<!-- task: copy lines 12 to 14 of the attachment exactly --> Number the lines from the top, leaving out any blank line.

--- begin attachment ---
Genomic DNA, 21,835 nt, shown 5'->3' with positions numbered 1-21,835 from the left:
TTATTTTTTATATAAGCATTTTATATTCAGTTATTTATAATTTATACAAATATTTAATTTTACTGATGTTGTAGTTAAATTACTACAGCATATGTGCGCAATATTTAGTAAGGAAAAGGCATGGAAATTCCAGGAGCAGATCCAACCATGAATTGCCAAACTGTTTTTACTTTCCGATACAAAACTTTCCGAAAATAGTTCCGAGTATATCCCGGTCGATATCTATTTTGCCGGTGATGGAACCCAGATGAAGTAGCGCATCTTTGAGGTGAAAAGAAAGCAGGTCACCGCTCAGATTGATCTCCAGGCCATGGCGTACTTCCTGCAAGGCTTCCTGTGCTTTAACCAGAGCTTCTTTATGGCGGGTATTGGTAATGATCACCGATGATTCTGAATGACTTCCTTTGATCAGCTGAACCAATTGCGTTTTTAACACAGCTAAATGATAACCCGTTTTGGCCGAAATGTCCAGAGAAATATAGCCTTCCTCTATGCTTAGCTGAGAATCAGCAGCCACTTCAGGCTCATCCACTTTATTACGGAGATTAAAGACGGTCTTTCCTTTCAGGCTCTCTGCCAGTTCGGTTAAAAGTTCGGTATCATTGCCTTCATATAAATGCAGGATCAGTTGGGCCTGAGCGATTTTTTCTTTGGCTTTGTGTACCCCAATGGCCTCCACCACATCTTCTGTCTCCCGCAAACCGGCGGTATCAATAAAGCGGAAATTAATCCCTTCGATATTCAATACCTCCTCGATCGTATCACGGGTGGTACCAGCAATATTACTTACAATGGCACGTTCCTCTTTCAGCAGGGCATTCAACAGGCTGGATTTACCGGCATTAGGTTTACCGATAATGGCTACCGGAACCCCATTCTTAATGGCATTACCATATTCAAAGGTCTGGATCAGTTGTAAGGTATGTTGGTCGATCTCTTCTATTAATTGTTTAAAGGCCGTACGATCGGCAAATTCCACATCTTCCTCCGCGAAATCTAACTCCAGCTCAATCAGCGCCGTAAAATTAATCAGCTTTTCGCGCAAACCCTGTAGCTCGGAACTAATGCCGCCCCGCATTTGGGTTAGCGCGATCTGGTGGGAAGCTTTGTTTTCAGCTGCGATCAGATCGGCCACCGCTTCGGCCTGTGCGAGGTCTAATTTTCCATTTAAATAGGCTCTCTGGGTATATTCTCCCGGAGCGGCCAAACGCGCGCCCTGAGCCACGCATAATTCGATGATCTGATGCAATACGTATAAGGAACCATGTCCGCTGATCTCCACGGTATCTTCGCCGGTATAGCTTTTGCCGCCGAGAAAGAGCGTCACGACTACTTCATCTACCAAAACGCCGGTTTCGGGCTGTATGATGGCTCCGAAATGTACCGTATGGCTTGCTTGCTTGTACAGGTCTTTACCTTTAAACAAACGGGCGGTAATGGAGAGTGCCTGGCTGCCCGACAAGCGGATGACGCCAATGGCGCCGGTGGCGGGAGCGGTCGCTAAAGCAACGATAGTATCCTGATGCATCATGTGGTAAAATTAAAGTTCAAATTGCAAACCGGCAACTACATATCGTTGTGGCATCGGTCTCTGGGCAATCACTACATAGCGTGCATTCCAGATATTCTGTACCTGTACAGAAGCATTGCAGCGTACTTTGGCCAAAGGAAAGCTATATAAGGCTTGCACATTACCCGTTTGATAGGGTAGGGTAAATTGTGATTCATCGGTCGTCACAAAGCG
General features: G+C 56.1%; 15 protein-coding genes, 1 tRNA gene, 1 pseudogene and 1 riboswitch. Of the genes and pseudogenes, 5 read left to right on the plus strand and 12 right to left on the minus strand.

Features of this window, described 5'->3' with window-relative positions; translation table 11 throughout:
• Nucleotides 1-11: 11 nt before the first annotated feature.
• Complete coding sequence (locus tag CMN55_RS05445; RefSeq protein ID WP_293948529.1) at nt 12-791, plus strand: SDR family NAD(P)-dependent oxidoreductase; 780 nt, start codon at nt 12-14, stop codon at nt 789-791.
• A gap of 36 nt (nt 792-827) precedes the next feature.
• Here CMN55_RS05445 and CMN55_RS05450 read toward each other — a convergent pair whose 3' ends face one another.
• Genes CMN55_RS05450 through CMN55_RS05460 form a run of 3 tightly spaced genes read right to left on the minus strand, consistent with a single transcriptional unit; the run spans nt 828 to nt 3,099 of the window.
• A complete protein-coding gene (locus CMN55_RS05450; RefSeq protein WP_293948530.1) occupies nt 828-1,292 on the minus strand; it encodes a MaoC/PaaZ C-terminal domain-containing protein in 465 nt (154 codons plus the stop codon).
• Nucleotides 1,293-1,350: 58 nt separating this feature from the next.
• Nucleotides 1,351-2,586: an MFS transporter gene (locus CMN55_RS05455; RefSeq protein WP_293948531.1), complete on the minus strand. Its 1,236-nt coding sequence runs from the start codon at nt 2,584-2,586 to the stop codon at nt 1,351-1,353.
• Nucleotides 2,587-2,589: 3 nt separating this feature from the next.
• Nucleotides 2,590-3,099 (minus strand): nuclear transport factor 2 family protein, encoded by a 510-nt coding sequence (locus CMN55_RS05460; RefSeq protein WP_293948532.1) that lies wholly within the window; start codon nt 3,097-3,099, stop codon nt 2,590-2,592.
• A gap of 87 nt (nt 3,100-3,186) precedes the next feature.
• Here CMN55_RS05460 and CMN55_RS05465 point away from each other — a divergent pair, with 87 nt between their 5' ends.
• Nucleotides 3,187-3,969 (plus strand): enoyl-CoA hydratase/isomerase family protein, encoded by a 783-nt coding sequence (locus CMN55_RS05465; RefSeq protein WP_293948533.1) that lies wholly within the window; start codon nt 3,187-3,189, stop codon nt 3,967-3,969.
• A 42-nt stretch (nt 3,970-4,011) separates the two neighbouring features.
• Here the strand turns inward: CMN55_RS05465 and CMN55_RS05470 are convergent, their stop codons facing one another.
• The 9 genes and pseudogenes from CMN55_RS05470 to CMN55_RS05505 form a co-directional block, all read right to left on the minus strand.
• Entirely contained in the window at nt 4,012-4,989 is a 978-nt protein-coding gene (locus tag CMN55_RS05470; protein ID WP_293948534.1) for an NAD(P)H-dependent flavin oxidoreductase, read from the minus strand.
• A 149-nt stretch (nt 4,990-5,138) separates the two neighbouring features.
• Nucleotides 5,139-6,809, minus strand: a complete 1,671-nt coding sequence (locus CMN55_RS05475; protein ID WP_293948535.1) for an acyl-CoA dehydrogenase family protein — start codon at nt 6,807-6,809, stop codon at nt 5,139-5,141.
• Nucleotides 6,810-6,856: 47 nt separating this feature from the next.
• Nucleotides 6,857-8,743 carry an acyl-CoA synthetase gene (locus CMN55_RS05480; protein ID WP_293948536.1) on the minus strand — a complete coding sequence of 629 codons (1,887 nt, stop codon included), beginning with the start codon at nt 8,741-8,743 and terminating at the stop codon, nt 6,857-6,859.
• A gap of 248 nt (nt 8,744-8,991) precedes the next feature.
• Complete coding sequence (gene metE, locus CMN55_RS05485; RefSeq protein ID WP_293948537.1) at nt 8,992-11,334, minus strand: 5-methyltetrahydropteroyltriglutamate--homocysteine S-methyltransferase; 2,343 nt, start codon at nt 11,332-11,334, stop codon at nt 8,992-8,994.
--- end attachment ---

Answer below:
• Nucleotides 1,351-2,586: an MFS transporter gene (locus CMN55_RS05455; RefSeq protein WP_293948531.1), complete on the minus strand. Its 1,236-nt coding sequence runs from the start codon at nt 2,584-2,586 to the stop codon at nt 1,351-1,353.
• Nucleotides 2,587-2,589: 3 nt separating this feature from the next.
• Nucleotides 2,590-3,099 (minus strand): nuclear transport factor 2 family protein, encoded by a 510-nt coding sequence (locus CMN55_RS05460; RefSeq protein WP_293948532.1) that lies wholly within the window; start codon nt 3,097-3,099, stop codon nt 2,590-2,592.